Facebook has once again changed the rules of the game. Its algorithm is now taking a new approach. Facebook classifies the content of friends and family members as more relevant, compared to the content that brand and media pages publish. The direct consequence is a lower organic reach and the first impression that arises is that years of hard work on building up one’s own audience and community wasn’t worth it.
But don’t panic, there are some bright spots: The opportunity to get better and make users happier. How do marketers have to react? What alternatives are there? What can brands and the media do to neutralise the effects of this update?
Last Monday, one in seven people on this planet used Facebook. With this, the social network broke through the through the sound barrier – so to say, with one billion active users in one day, as CEO Mark Zuckerberg proudly announced in a Facebook post. Facebook currently has over 1.5 billion users. They reached the 1 billion user mark in already in 2012 Q3.
So this new record is more of a psychological signal, although the idea that every seventh person in the world is using the same platform certainly holds a certain fascination. In general, things are going well for Zuckerberg. Turnover is rising ceaselessly, and they are strategically confident, at least more confident than Google Alphabet.
Facebook has managed to occupy all the most important trends for themselves. Mobile + mobile ads, video, visual content, and its monetization weren’t set into motion solely thanks to Intagram. This is why an ongoing upward trend is expected for the second half year.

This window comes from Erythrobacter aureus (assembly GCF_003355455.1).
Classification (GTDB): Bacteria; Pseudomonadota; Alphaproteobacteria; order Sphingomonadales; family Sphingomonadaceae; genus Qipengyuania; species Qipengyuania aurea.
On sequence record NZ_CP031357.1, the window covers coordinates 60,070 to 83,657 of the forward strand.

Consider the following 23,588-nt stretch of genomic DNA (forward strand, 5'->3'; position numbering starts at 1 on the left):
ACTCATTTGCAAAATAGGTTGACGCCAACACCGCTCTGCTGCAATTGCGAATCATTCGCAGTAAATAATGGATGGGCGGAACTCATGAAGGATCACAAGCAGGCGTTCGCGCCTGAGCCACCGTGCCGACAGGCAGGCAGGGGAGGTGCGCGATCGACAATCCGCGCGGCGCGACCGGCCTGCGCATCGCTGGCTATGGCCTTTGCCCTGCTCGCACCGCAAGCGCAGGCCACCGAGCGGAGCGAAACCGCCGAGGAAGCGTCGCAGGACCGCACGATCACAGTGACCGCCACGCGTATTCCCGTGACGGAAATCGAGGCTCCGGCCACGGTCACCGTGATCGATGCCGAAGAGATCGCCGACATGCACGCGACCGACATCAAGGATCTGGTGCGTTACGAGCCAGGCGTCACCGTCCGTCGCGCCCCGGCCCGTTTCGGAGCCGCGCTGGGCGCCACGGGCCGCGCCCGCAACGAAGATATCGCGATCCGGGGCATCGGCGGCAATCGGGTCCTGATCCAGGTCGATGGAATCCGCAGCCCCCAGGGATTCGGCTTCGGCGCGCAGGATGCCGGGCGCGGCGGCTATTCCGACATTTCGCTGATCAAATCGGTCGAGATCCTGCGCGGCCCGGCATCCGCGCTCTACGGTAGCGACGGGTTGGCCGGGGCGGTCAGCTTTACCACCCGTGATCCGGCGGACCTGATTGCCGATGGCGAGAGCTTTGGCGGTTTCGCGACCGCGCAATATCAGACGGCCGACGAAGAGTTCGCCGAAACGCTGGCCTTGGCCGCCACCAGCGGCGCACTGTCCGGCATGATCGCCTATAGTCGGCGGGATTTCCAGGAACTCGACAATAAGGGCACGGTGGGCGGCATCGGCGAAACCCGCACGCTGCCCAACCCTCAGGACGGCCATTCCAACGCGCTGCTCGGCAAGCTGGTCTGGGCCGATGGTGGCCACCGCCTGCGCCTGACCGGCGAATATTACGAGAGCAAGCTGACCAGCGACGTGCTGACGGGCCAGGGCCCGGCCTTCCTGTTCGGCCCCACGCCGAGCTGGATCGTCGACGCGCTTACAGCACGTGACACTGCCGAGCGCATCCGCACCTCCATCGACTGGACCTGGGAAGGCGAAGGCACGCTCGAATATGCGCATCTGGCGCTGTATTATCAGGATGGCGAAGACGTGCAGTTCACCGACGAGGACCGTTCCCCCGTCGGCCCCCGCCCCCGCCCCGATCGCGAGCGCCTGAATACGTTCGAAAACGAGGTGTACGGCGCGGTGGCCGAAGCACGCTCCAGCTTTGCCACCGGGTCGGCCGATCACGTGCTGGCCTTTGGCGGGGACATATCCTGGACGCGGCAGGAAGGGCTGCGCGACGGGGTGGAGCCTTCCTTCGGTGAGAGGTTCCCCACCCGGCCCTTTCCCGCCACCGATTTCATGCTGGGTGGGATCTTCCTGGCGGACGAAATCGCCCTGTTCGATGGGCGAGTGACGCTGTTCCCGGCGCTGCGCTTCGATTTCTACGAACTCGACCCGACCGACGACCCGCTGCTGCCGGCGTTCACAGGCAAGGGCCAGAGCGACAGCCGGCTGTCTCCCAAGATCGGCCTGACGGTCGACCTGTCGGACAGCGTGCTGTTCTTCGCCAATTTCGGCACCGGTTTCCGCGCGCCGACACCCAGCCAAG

Who shares what, when, and where? Once you’ve tailored your online shop for your target group, you should take a closer look at the world of social media: lots of factors – from the use of particular networks to the frequency with which things are shared – play an important role in identifying the target group on Facebook, Twitter etc.
If your online marketing concept designed to address the “rich kids”, you should focus on Instagram. According to a new study, this is where the richer kids happily post selfies and pictures of healthy lunches. What are my fans and followers on social networks like? An infographic answers this question and introduces 6 difference target groups who use social media for different reasons.
Teens are mobile
We just published some thoughts in the difference in internet and TV use with adults from different socio-economic backgrounds, but what about the teens? About ¾ of teens these days (yes, I do feel old) have a smart phone and 91% of these go online with their mobile. We already noted that mobile internet access increases in the lower income bracket, and the situation is similar for teenagers. Nearly all African American youth – those statically most likely to belong to a low income household – access the internet via mobile vs. 91% and 90% of Hispanic and white teens respectively.
Facebook is the social network with the best range: almost 1.4 milliard people are registered there. Sharing pictures, clicking “like,” commenting – all well and good. But how do things look when it comes to sharing advertising campaigns e.g. in the form of a coupon? G/O Digital ran a study on this, which did not confirm Facebook’s swam song, at least for small business. So it Facebook worth it after all?